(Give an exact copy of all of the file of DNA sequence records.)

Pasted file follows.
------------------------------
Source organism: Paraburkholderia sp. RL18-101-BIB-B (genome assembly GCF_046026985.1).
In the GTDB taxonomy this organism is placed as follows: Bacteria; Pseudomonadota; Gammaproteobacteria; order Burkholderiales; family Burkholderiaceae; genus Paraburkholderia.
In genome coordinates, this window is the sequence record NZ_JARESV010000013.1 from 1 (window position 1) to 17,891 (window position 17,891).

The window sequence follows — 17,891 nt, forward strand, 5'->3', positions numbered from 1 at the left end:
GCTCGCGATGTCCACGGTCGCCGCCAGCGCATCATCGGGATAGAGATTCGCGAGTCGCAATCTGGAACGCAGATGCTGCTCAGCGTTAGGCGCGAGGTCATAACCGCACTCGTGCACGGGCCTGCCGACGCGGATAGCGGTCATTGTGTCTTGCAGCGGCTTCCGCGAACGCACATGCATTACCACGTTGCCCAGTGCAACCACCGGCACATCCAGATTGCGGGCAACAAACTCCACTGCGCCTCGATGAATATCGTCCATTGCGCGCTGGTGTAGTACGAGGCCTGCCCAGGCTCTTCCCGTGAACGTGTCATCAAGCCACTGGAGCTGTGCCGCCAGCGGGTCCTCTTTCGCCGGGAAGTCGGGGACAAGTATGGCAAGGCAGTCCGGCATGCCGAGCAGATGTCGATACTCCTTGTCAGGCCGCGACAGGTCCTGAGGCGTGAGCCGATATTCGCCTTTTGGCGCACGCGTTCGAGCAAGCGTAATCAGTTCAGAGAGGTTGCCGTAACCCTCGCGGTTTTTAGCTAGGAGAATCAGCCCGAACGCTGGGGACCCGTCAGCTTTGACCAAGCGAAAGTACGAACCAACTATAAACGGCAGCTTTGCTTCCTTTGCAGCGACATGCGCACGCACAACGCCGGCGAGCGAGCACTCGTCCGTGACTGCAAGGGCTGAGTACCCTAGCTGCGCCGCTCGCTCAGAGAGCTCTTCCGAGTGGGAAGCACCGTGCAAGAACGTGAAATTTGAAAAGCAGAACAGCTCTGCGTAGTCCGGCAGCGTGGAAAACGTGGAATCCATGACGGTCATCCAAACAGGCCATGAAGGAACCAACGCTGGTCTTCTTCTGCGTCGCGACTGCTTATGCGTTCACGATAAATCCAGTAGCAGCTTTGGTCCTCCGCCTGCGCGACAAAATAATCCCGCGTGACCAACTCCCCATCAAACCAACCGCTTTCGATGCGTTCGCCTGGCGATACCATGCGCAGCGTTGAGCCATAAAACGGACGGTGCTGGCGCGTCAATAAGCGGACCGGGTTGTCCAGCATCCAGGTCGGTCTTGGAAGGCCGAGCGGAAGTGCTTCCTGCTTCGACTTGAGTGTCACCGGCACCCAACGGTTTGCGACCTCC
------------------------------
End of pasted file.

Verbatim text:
Source organism: Paraburkholderia sp. RL18-101-BIB-B (genome assembly GCF_046026985.1).
In the GTDB taxonomy this organism is placed as follows: Bacteria; Pseudomonadota; Gammaproteobacteria; order Burkholderiales; family Burkholderiaceae; genus Paraburkholderia.
In genome coordinates, this window is the sequence record NZ_JARESV010000013.1 from 1 (window position 1) to 17,891 (window position 17,891).

The window sequence follows — 17,891 nt, forward strand, 5'->3', positions numbered from 1 at the left end:
GCTCGCGATGTCCACGGTCGCCGCCAGCGCATCATCGGGATAGAGATTCGCGAGTCGCAATCTGGAACGCAGATGCTGCTCAGCGTTAGGCGCGAGGTCATAACCGCACTCGTGCACGGGCCTGCCGACGCGGATAGCGGTCATTGTGTCTTGCAGCGGCTTCCGCGAACGCACATGCATTACCACGTTGCCCAGTGCAACCACCGGCACATCCAGATTGCGGGCAACAAACTCCACTGCGCCTCGATGAATATCGTCCATTGCGCGCTGGTGTAGTACGAGGCCTGCCCAGGCTCTTCCCGTGAACGTGTCATCAAGCCACTGGAGCTGTGCCGCCAGCGGGTCCTCTTTCGCCGGGAAGTCGGGGACAAGTATGGCAAGGCAGTCCGGCATGCCGAGCAGATGTCGATACTCCTTGTCAGGCCGCGACAGGTCCTGAGGCGTGAGCCGATATTCGCCTTTTGGCGCACGCGTTCGAGCAAGCGTAATCAGTTCAGAGAGGTTGCCGTAACCCTCGCGGTTTTTAGCTAGGAGAATCAGCCCGAACGCTGGGGACCCGTCAGCTTTGACCAAGCGAAAGTACGAACCAACTATAAACGGCAGCTTTGCTTCCTTTGCAGCGACATGCGCACGCACAACGCCGGCGAGCGAGCACTCGTCCGTGACTGCAAGGGCTGAGTACCCTAGCTGCGCCGCTCGCTCAGAGAGCTCTTCCGAGTGGGAAGCACCGTGCAAGAACGTGAAATTTGAAAAGCAGAACAGCTCTGCGTAGTCCGGCAGCGTGGAAAACGTGGAATCCATGACGGTCATCCAAACAGGCCATGAAGGAACCAACGCTGGTCTTCTTCTGCGTCGCGACTGCTTATGCGTTCACGATAAATCCAGTAGCAGCTTTGGTCCTCCGCCTGCGCGACAAAATAATCCCGCGTGACCAACTCCCCATCAAACCAACCGCTTTCGATGCGTTCGCCTGGCGATACCATGCGCAGCGTTGAGCCATAAAACGGACGGTGCTGGCGCGTCAATAAGCGGACCGGGTTGTCCAGCATCCAGGTCGGTCTTGGAAGGCCGAGCGGAAGTGCTTCCTGCTTCGACTTGAGTGTCACCGGCACCCAACGGTTTGCGACCTCC